Angela Davis used yoga to keep her grounded while in prison and keep her energized for the movement. To radically love our bodies, to engage in the healing of our bodies, is not what our current society, what white supremacy, intended. This yoga practice has been a saving grace for me this year, it’s supported me in coming home to myself and more rooted in the world I wish to see. Yoga is, from what we know over, 5,000 years old and it has also suffered at the hands of colonization and I have come to see it as a means for liberation, much like those before me. In practice, I work with youth in Colorado on issues of injustice and in that work I do my best to co-create spaces with the young people that are less likely to re-traumatize and more likely to have the possibility of healing. We center and fuel our emotions into action and share stories of identity, values, privilege and oppression and it can be a lot in the body to move through. Bringing in healing, mindfulness, and yoga, and meditation practices this past year as my own learning grew has reminded me that the young people I engage in justice work with that self and community care are integral in our work. At the root of our activism is liberation, and taking care of ourselves, in our intersectional bodies, reminds us of a vision where we are well, rested, and free. Yoga and meditation helps remind me in my activism work that my body, ancestors, and kin are sacred and precious. This practice also offers a way to connect back to indigenous ways of knowing, something that is necessary in decolonizing as we build through activism. 

4. What is your favorite way to unwind or de-stress?

Taking yoga and movement classes from other teachers. Anytime away from a screen these days feels like a gift to the body and before moving to Five Points I'd walk to and through the neighborhood a few mornings every week this summer. I love to read, write and reflect throughout my week. I believe in pleasure and have been recently claiming that more, wine and movie nights with my partner when we can find them have become sacred to me, especially during this pandemic and caring for my skin. Travel and trips are also beloved to me.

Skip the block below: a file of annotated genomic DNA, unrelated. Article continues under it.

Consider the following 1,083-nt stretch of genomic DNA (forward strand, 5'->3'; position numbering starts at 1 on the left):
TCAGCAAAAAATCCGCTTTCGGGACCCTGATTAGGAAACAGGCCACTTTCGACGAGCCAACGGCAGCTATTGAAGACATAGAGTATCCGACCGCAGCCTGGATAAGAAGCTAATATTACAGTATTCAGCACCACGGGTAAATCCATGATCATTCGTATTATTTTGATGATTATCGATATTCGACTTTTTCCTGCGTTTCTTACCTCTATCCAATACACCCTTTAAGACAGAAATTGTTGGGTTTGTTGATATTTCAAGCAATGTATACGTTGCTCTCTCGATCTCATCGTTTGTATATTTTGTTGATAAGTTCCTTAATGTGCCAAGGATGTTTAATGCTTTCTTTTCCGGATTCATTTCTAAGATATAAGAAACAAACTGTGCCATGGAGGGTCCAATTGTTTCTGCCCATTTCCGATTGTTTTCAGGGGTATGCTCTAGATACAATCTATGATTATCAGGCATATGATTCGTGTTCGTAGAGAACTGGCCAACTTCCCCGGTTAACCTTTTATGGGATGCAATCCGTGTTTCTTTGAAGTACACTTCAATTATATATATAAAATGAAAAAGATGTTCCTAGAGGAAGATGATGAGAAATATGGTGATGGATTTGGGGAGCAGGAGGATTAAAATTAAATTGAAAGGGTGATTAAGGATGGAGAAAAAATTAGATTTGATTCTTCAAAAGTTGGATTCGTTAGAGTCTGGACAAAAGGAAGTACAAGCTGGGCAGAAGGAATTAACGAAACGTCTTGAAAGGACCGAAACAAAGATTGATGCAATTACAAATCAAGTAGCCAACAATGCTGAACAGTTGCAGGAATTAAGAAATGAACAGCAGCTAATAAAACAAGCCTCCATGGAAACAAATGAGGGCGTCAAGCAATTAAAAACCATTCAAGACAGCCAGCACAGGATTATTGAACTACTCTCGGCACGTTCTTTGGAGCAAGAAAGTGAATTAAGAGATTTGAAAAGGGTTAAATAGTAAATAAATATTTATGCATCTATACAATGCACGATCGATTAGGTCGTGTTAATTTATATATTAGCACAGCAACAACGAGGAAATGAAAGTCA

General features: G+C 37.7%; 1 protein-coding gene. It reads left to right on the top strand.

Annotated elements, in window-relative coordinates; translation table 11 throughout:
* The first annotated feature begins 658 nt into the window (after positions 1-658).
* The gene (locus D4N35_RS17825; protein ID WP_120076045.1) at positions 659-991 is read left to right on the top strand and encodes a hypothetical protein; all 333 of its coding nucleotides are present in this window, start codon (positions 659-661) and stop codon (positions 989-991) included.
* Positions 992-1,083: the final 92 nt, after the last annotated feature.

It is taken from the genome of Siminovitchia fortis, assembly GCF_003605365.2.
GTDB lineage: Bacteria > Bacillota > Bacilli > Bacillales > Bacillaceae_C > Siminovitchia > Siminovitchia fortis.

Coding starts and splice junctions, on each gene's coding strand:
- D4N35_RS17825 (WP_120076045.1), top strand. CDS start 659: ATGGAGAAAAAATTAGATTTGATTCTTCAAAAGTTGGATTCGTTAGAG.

5. If you could have 3 people over for dinner (dead or alive) who would it be and why?

The late Congressman and Civil Rights Activist John Lewis, when I learned of upon moving to the United States, he gave me great hope. "Good trouble" and his grace and deep understanding of a given moment, how we got here and where we are going, are ideas that are always with me. 

My grandfather on my biological father's side whose house I also grew up in Trinidad. He passed a couple years ago now and I wished for more time with him and my family separated with immigration and divorces. He was the first person to say to me "Black is beautiful" and that was one of the last times I got to have a full in person conversation with him. John Lewis physically and spiritually, sometimes reminds me of my grandfather. 

My grandmother who lives in Trinidad and Tobago still, we have not been able to visit with the pandemic, and time is passing. I want her to know she has a place at my table and a home in my house. I want more than most things to have her in my life physically as much as she is in my body, mind, spirit every day. 

I know you said three, and here I am breaking the rules but outside of blood relatives, James Baldwin and Toni Morrison come to mind, my body finds a home in their words, and they feel like ancestors to me.